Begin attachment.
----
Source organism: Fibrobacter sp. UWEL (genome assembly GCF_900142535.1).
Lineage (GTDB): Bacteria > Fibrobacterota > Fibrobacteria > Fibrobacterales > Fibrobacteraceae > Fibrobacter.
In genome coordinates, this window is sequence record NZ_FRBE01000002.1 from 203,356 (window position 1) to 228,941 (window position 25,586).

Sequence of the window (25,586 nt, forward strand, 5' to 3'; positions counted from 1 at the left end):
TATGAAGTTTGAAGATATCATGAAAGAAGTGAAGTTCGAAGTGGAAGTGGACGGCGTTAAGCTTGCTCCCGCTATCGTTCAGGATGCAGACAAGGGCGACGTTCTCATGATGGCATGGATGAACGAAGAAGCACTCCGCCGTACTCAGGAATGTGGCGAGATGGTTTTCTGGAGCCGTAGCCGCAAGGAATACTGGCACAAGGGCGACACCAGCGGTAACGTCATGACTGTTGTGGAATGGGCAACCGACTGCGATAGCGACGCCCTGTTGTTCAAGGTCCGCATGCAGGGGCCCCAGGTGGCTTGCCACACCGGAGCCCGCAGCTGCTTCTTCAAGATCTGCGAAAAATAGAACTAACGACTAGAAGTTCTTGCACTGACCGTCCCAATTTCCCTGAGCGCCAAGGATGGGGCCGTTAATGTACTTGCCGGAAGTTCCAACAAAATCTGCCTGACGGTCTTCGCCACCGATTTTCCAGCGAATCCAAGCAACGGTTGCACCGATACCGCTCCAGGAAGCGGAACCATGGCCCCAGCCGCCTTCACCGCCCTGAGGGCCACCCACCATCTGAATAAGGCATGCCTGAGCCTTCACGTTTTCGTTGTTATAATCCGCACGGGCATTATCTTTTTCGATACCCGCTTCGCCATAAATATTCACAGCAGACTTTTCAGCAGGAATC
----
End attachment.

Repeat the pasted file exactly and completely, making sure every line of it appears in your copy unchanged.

Source organism: Fibrobacter sp. UWEL (genome assembly GCF_900142535.1).
Lineage (GTDB): Bacteria > Fibrobacterota > Fibrobacteria > Fibrobacterales > Fibrobacteraceae > Fibrobacter.
In genome coordinates, this window is sequence record NZ_FRBE01000002.1 from 203,356 (window position 1) to 228,941 (window position 25,586).

Sequence of the window (25,586 nt, forward strand, 5' to 3'; positions counted from 1 at the left end):
TATGAAGTTTGAAGATATCATGAAAGAAGTGAAGTTCGAAGTGGAAGTGGACGGCGTTAAGCTTGCTCCCGCTATCGTTCAGGATGCAGACAAGGGCGACGTTCTCATGATGGCATGGATGAACGAAGAAGCACTCCGCCGTACTCAGGAATGTGGCGAGATGGTTTTCTGGAGCCGTAGCCGCAAGGAATACTGGCACAAGGGCGACACCAGCGGTAACGTCATGACTGTTGTGGAATGGGCAACCGACTGCGATAGCGACGCCCTGTTGTTCAAGGTCCGCATGCAGGGGCCCCAGGTGGCTTGCCACACCGGAGCCCGCAGCTGCTTCTTCAAGATCTGCGAAAAATAGAACTAACGACTAGAAGTTCTTGCACTGACCGTCCCAATTTCCCTGAGCGCCAAGGATGGGGCCGTTAATGTACTTGCCGGAAGTTCCAACAAAATCTGCCTGACGGTCTTCGCCACCGATTTTCCAGCGAATCCAAGCAACGGTTGCACCGATACCGCTCCAGGAAGCGGAACCATGGCCCCAGCCGCCTTCACCGCCCTGAGGGCCACCCACCATCTGAATAAGGCATGCCTGAGCCTTCACGTTTTCGTTGTTATAATCCGCACGGGCATTATCTTTTTCGATACCCGCTTCGCCATAAATATTCACAGCAGACTTTTCAGCAGGAATC